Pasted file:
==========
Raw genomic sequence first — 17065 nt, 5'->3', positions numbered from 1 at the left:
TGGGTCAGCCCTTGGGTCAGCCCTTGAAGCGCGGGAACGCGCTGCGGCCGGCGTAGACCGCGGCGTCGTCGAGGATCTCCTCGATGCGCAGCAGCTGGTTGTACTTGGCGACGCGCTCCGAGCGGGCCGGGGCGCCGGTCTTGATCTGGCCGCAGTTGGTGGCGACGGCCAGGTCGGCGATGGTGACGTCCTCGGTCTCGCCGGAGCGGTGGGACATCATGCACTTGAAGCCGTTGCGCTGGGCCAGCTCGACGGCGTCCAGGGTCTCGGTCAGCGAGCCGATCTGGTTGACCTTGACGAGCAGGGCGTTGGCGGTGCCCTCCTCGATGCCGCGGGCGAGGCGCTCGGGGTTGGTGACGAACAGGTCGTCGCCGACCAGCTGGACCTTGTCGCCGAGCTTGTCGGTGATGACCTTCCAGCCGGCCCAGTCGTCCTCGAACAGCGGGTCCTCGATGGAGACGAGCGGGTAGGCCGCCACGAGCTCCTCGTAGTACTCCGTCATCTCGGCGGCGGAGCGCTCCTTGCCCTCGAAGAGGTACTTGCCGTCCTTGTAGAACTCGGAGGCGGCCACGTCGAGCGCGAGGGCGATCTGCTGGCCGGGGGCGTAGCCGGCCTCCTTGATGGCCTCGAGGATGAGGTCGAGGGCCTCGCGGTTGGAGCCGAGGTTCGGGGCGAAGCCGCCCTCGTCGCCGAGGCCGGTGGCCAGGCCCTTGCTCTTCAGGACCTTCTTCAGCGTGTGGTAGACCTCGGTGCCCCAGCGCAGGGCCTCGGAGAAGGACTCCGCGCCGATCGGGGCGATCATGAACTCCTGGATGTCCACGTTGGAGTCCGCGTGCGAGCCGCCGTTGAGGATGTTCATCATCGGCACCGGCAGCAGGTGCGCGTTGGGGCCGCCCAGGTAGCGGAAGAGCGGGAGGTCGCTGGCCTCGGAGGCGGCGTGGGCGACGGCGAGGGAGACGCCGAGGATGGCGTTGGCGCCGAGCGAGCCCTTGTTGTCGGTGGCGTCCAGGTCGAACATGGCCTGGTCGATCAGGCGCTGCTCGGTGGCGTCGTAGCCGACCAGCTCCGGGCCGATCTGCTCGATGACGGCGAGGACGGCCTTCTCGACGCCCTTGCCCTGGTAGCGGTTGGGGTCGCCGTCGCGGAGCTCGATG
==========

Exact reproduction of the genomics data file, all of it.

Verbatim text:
Raw genomic sequence first — 17065 nt, 5'->3', positions numbered from 1 at the left:
TGGGTCAGCCCTTGGGTCAGCCCTTGAAGCGCGGGAACGCGCTGCGGCCGGCGTAGACCGCGGCGTCGTCGAGGATCTCCTCGATGCGCAGCAGCTGGTTGTACTTGGCGACGCGCTCCGAGCGGGCCGGGGCGCCGGTCTTGATCTGGCCGCAGTTGGTGGCGACGGCCAGGTCGGCGATGGTGACGTCCTCGGTCTCGCCGGAGCGGTGGGACATCATGCACTTGAAGCCGTTGCGCTGGGCCAGCTCGACGGCGTCCAGGGTCTCGGTCAGCGAGCCGATCTGGTTGACCTTGACGAGCAGGGCGTTGGCGGTGCCCTCCTCGATGCCGCGGGCGAGGCGCTCGGGGTTGGTGACGAACAGGTCGTCGCCGACCAGCTGGACCTTGTCGCCGAGCTTGTCGGTGATGACCTTCCAGCCGGCCCAGTCGTCCTCGAACAGCGGGTCCTCGATGGAGACGAGCGGGTAGGCCGCCACGAGCTCCTCGTAGTACTCCGTCATCTCGGCGGCGGAGCGCTCCTTGCCCTCGAAGAGGTACTTGCCGTCCTTGTAGAACTCGGAGGCGGCCACGTCGAGCGCGAGGGCGATCTGCTGGCCGGGGGCGTAGCCGGCCTCCTTGATGGCCTCGAGGATGAGGTCGAGGGCCTCGCGGTTGGAGCCGAGGTTCGGGGCGAAGCCGCCCTCGTCGCCGAGGCCGGTGGCCAGGCCCTTGCTCTTCAGGACCTTCTTCAGCGTGTGGTAGACCTCGGTGCCCCAGCGCAGGGCCTCGGAGAAGGACTCCGCGCCGATCGGGGCGATCATGAACTCCTGGATGTCCACGTTGGAGTCCGCGTGCGAGCCGCCGTTGAGGATGTTCATCATCGGCACCGGCAGCAGGTGCGCGTTGGGGCCGCCCAGGTAGCGGAAGAGCGGGAGGTCGCTGGCCTCGGAGGCGGCGTGGGCGACGGCGAGGGAGACGCCGAGGATGGCGTTGGCGCCGAGCGAGCCCTTGTTGTCGGTGGCGTCCAGGTCGAACATGGCCTGGTCGATCAGGCGCTGCTCGGTGGCGTCGTAGCCGACCAGCTCCGGGCCGATCTGCTCGATGACGGCGAGGACGGCCTTCTCGACGCCCTTGCCCTGGTAGCGGTTGGGGTCGCCGTCGCGGAGCTCGATG